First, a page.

The Southwestern Historical Quarterly, Volume 99, July 1995 - April, 1996 Page: 548
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Southwestern Historical Quarterly
on to become accomplished Texas historians and important members
and officers of the TSHA. As a student during those years, Colleen also
took classes that met at J. Frank Dobie's house and increased her inter-
est in her native state's history and lore.
From 1968 to 1974, Colleen was a working member of the Oral
History Project team put together by Joe Frantz. Joe was simultaneously
director of the OHP and the TSHA, so when the OHP closed in 1974 it
was natural that Colleen move to the TSHA as administrative assistant to
directors Tuffly Ellis, Jim Pohl, and now Ron Tyler. In her time at the
Association Colleen has done at least a little bit of eveything that we
do-education, publications, meetings, and all the rest-including
being the annual meeting coordinator. The one hundredth annual
meeting last month was Colleen's last, and like all of the others she ran
it was a superb testament to her hard work, savvy, and attention to detail.
More than that, however, Colleen brought to everything the Association
did a touch of class and a spirited style that she always credited to her
Irish heritage. Of course we'll always just remember it as "the way
Colleen did it"-and that was always the best. Thinking about Colleen
leaving next fall, one is tempted to fall back on that Irish phrase,
"Colleen, we hardly knew ye," but in fact it is knowing Colleen so well
that will make the goodbye so hard. We will not only be losing a valued
colleague, we will be saying so long to a good friend. Colleen, we will
miss you, and we love you.
B. Byron Price, director of the National Cowboy Hall of Fame and
Western Heritage Center in Oklahoma City, sent us the following remi-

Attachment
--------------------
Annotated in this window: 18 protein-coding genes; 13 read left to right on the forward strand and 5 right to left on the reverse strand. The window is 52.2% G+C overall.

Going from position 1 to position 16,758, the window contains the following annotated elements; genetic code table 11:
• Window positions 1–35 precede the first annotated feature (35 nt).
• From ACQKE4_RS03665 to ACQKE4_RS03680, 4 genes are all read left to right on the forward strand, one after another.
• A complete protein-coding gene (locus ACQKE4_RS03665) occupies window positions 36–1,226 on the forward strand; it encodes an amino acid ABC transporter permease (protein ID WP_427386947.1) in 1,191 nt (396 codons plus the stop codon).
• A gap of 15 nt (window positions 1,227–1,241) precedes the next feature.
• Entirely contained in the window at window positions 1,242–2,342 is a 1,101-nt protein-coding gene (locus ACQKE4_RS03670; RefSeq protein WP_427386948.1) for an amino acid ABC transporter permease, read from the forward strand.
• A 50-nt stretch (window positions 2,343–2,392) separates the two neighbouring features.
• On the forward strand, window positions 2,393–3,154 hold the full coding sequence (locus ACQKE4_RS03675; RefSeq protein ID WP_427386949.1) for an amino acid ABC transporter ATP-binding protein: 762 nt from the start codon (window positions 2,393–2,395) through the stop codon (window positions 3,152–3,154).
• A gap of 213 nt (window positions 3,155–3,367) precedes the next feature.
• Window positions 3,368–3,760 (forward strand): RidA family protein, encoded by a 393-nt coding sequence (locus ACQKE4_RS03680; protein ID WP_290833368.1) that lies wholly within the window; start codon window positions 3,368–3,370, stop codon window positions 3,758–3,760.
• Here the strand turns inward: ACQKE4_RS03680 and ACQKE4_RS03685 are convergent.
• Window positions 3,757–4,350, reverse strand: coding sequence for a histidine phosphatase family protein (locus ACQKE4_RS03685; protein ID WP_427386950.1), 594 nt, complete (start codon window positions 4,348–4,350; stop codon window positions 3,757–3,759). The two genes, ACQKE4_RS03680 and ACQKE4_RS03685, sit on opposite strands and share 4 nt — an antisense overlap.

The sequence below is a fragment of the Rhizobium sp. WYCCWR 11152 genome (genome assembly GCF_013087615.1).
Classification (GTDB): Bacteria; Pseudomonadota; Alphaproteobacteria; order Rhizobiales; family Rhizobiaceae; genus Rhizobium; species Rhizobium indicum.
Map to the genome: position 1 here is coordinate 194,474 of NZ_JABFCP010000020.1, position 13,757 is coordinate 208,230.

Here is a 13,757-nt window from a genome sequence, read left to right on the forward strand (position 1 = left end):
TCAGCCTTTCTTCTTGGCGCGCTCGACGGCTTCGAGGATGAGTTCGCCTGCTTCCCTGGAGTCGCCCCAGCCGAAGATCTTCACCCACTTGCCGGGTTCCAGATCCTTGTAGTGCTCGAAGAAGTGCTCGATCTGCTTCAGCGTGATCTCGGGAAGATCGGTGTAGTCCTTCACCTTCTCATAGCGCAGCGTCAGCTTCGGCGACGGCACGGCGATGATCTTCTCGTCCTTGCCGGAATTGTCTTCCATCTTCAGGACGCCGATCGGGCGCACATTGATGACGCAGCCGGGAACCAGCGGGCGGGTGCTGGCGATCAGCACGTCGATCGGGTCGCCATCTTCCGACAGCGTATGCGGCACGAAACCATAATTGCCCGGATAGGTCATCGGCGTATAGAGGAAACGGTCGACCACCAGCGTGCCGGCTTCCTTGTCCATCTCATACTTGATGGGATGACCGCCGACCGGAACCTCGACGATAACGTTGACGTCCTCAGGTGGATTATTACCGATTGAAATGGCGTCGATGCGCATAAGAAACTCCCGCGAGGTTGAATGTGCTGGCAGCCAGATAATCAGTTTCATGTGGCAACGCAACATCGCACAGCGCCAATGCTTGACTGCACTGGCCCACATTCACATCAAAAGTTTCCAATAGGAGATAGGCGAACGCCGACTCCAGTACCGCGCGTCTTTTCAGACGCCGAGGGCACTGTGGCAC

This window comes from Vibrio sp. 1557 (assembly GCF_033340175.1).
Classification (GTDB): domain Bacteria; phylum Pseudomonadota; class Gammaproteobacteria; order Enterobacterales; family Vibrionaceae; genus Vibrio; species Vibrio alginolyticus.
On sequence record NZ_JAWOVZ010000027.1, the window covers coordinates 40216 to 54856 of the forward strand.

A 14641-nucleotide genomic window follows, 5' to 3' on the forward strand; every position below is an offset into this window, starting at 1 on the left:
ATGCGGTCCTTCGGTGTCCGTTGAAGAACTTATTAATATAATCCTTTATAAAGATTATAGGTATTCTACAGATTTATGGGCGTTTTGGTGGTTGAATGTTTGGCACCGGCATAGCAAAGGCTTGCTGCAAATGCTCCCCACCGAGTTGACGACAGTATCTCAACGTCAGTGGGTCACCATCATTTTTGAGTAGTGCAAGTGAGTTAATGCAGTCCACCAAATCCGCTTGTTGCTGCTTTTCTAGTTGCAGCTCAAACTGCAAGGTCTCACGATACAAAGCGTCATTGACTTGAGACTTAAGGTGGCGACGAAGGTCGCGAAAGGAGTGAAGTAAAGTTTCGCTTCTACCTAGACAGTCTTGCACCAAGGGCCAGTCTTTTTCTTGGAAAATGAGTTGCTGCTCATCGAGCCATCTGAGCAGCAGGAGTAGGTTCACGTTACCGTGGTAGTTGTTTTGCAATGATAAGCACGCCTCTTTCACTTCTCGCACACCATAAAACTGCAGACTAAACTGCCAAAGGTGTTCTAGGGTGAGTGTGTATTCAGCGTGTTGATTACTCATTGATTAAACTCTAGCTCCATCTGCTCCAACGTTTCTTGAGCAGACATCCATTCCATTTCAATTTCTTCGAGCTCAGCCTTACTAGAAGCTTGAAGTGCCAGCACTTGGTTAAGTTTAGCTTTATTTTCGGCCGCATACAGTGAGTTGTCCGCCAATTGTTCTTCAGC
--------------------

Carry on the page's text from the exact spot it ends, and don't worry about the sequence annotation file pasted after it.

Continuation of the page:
niscence of Association FellowJ. Evetts Haley.
J. Evetts Haley, renowned Texas historian, cowman, and political
activist, died in Midland on October 9, 1995. He was buried in a family
plot at Moffat Cemetery in Bell County, near the place of his birth and
not far from the Chisholm Trail.
Haley was born in Belton on July 5, 1901, to John Alva and Julia Evetts
Haley, and grew to manhood in Midland, where his family operated a
hardware store and hotel. Haley's cowboy career began as a boy, when
his father acquired land and cattle near the Pecos. By the time he was
fifteen he was working summers on local ranches and eagerly absorbing
cow-camp history and lore.
Haley's parents encouraged him to further his education, which he
did, although reluctantly at first. He briefly attended Midland College
before transferring to West Texas Normal College at Canyon. There his
leadership ability and prowess as a scholar-athlete earned him a football
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Texas State Historical Association. The Southwestern Historical Quarterly, Volume 99, July 1995 - April, 1996, periodical, 1996; Austin, Texas. (texashistory.unt.edu/ark:/67531/metapth101217/m1/626/: accessed August 15, 2018), University of North Texas Libraries, The Portal to Texas History, texashistory.unt.edu; crediting Texas State Historical Association.